Comcast Scores With 49ers

Comcast signs 10-year deal with San Francisco 49ers to wire the team's new football stadium for WiFi and Ethernet, hawk cable services, produce video programming, and more.

Alan Breznick, Cable/Video Practice Leader, Light Reading

January 24, 2014

2 Min Read
Comcast Scores With 49ers

With the Super Bowl just a week away, Comcast has started playing ball with the San Francisco 49ers.

Comcast Corp. (Nasdaq: CMCSA, CMCSK) announced a wide-ranging agreement with the NFL team Thursday to wire the 49ers' new football stadium for WiFi, high-speed Ethernet links, HD video, and cloud-based voice services for fans and team employees. Under the 10-year pact, Comcast will install dual, fiber-based 10Gbit/s Ethernet lines to support all of these advanced services in the new Levi's Stadium, which is now going up in the Silicon Valley city of Santa Clara, south of San Francisco.

"From a bandwidth perspective, it's such an interesting case," said Michael Tighe, executive director of data services for Comcast Business Services. "There's a huge amount of bandwidth needed at one particular time, so it must be scalable and cost-effective."

Further, Comcast will offer free WiFi access to fans during football games and concerts at the new stadium, which will open next fall and host the Super Bowl in two years. In addition, Comcast's cable regional sports network, CSN Bay Area, will build a 1,000-square-foot TV studio at the stadium to produce game-day broadcasts and other 49ers programming for both the sports network and KNTV, the local NBC station that Comcast owns through its NBC Universal division.

Moreover, Comcast will provide the in-house video feed to all TV monitors in the stadium and feed programming to the venue's large video boards. Finally, the MSO said it will set up Xfinity-branded kiosks throughout the stadium to hawk its various Xfinity cable services and "showcase Silicon Valley innovation."

The financial terms of the agreement were not disclosed.

In essence, the sweeping deal gives Comcast just about all the sponsorship goodies possible except for the naming rights to the football stadium itself. As a result, it should give the cable operator a boost in the Bay Area marketing wars with AT&T Inc. (NYSE: T), which has its name plastered on the San Francisco Giants' baseball stadium on the San Francisco waterfront.

Although this may be the most sweeping deal yet with a pro sports team for Comcast, it's certainly not the first. The company has already struck similar service and marketing pacts with five baseball, football, and basketball teams in four other major US markets where it operates, including the Boston Red Sox and Boston Celtics, Philadelphia Phillies, Washington Nationals, and Denver Broncos. In addition, it provides Ethernet services for one other pro sports team, the Oakland As.(See Red Sox Play Ball With Comcast's MetroE.)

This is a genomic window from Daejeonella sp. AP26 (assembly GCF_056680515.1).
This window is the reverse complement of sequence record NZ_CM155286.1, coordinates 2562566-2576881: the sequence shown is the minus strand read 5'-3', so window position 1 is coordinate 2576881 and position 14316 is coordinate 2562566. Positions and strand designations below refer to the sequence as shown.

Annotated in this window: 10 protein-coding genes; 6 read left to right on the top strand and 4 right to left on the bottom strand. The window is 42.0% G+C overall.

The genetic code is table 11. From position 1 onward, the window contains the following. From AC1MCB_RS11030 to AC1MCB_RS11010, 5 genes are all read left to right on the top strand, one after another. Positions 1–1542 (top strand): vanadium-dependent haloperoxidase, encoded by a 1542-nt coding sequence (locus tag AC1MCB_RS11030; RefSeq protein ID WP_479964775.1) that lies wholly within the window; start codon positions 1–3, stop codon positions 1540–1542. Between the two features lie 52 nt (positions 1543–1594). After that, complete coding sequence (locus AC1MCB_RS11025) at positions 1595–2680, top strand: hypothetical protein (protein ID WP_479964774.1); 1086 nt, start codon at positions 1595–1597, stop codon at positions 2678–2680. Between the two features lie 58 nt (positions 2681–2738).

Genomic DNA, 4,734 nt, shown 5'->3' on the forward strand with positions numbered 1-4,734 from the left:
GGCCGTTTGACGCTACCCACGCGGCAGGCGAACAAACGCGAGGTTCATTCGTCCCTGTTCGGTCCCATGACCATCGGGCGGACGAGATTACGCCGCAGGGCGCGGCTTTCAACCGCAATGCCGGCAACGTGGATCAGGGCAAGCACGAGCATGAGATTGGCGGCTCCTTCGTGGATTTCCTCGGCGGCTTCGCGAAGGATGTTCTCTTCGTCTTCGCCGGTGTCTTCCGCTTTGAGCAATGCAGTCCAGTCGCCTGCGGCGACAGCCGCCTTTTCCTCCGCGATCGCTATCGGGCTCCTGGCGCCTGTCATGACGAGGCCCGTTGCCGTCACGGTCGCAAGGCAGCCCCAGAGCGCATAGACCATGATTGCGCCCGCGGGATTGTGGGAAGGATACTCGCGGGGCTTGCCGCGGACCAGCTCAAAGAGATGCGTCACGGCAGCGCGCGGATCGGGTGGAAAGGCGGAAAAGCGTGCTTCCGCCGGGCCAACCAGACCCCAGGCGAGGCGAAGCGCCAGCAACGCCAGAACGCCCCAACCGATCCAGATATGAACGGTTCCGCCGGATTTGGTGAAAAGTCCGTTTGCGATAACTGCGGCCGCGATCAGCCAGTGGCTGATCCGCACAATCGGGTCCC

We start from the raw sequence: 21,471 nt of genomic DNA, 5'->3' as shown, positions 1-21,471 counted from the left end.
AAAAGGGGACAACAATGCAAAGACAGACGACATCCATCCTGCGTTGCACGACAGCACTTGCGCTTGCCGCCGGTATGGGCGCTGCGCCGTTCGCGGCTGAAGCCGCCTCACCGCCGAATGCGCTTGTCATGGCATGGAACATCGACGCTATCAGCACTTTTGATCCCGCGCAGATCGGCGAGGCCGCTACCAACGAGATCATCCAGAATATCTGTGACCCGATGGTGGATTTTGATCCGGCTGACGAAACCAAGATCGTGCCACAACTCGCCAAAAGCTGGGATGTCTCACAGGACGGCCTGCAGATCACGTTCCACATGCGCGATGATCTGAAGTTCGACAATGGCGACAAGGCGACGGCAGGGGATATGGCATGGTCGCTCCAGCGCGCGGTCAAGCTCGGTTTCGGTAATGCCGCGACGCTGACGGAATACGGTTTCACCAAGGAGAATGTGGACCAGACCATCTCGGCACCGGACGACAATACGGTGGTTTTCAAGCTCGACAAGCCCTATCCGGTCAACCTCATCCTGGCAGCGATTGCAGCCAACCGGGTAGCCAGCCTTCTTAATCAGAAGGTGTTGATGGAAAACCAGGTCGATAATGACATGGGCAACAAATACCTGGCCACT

"We're doing really well with major league sports teams," said Tighe, depicting them as a new vertical. "It's been a good roll."

— Alan Breznick, Cable/Video Practice Leader, Light Reading

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About the Author(s)

Alan Breznick

Cable/Video Practice Leader, Light Reading

Alan Breznick is a business editor and research analyst who has tracked the cable, broadband and video markets like an over-bred bloodhound for more than 20 years.

As a senior analyst at Light Reading's research arm, Heavy Reading, for six years, Alan authored numerous reports, columns, white papers and case studies, moderated dozens of webinars, and organized and hosted more than 15 -- count 'em --regional conferences on cable, broadband and IPTV technology topics. And all this while maintaining a summer job as an ostrich wrangler.

Before that, he was the founding editor of Light Reading Cable, transforming a monthly newsletter into a daily website. Prior to joining Light Reading, Alan was a broadband analyst for Kinetic Strategies and a contributing analyst for One Touch Intelligence.

He is based in the Toronto area, though is New York born and bred. Just ask, and he will take you on a power-walking tour of Manhattan, pointing out the tourist hotspots and the places that make up his personal timeline: The bench where he smoked his first pipe; the alley where he won his first fist fight. That kind of thing.

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